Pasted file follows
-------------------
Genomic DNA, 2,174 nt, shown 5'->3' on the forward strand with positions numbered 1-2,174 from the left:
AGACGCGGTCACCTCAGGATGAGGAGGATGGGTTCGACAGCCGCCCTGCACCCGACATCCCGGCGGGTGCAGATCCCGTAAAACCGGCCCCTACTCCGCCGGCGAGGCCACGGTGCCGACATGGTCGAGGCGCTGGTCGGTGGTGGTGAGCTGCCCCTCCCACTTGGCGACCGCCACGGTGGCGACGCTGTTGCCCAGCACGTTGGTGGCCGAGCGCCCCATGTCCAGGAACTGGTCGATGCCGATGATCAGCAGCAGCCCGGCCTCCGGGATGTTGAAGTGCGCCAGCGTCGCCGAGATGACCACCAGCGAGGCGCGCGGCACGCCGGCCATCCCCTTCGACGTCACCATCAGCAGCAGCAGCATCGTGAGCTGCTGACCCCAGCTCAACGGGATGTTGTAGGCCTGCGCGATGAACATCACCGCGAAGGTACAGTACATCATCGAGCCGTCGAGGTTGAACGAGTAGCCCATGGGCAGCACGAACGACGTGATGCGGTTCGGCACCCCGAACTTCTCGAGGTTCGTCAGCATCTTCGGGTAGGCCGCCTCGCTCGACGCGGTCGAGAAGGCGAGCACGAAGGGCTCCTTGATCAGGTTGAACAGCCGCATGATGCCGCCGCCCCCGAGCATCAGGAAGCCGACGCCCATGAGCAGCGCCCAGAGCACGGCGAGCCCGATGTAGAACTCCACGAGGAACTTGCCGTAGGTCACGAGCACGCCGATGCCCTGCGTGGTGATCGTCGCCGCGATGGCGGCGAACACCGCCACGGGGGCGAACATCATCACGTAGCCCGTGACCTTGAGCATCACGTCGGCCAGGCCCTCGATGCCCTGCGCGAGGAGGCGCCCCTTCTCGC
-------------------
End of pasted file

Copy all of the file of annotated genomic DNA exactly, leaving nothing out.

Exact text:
Genomic DNA, 2,174 nt, shown 5'->3' on the forward strand with positions numbered 1-2,174 from the left:
AGACGCGGTCACCTCAGGATGAGGAGGATGGGTTCGACAGCCGCCCTGCACCCGACATCCCGGCGGGTGCAGATCCCGTAAAACCGGCCCCTACTCCGCCGGCGAGGCCACGGTGCCGACATGGTCGAGGCGCTGGTCGGTGGTGGTGAGCTGCCCCTCCCACTTGGCGACCGCCACGGTGGCGACGCTGTTGCCCAGCACGTTGGTGGCCGAGCGCCCCATGTCCAGGAACTGGTCGATGCCGATGATCAGCAGCAGCCCGGCCTCCGGGATGTTGAAGTGCGCCAGCGTCGCCGAGATGACCACCAGCGAGGCGCGCGGCACGCCGGCCATCCCCTTCGACGTCACCATCAGCAGCAGCAGCATCGTGAGCTGCTGACCCCAGCTCAACGGGATGTTGTAGGCCTGCGCGATGAACATCACCGCGAAGGTACAGTACATCATCGAGCCGTCGAGGTTGAACGAGTAGCCCATGGGCAGCACGAACGACGTGATGCGGTTCGGCACCCCGAACTTCTCGAGGTTCGTCAGCATCTTCGGGTAGGCCGCCTCGCTCGACGCGGTCGAGAAGGCGAGCACGAAGGGCTCCTTGATCAGGTTGAACAGCCGCATGATGCCGCCGCCCCCGAGCATCAGGAAGCCGACGCCCATGAGCAGCGCCCAGAGCACGGCGAGCCCGATGTAGAACTCCACGAGGAACTTGCCGTAGGTCACGAGCACGCCGATGCCCTGCGTGGTGATCGTCGCCGCGATGGCGGCGAACACCGCCACGGGGGCGAACATCATCACGTAGCCCGTGACCTTGAGCATCACGTCGGCCAGGCCCTCGATGCCCTGCGCGAGGAGGCGCCCCTTCTCGC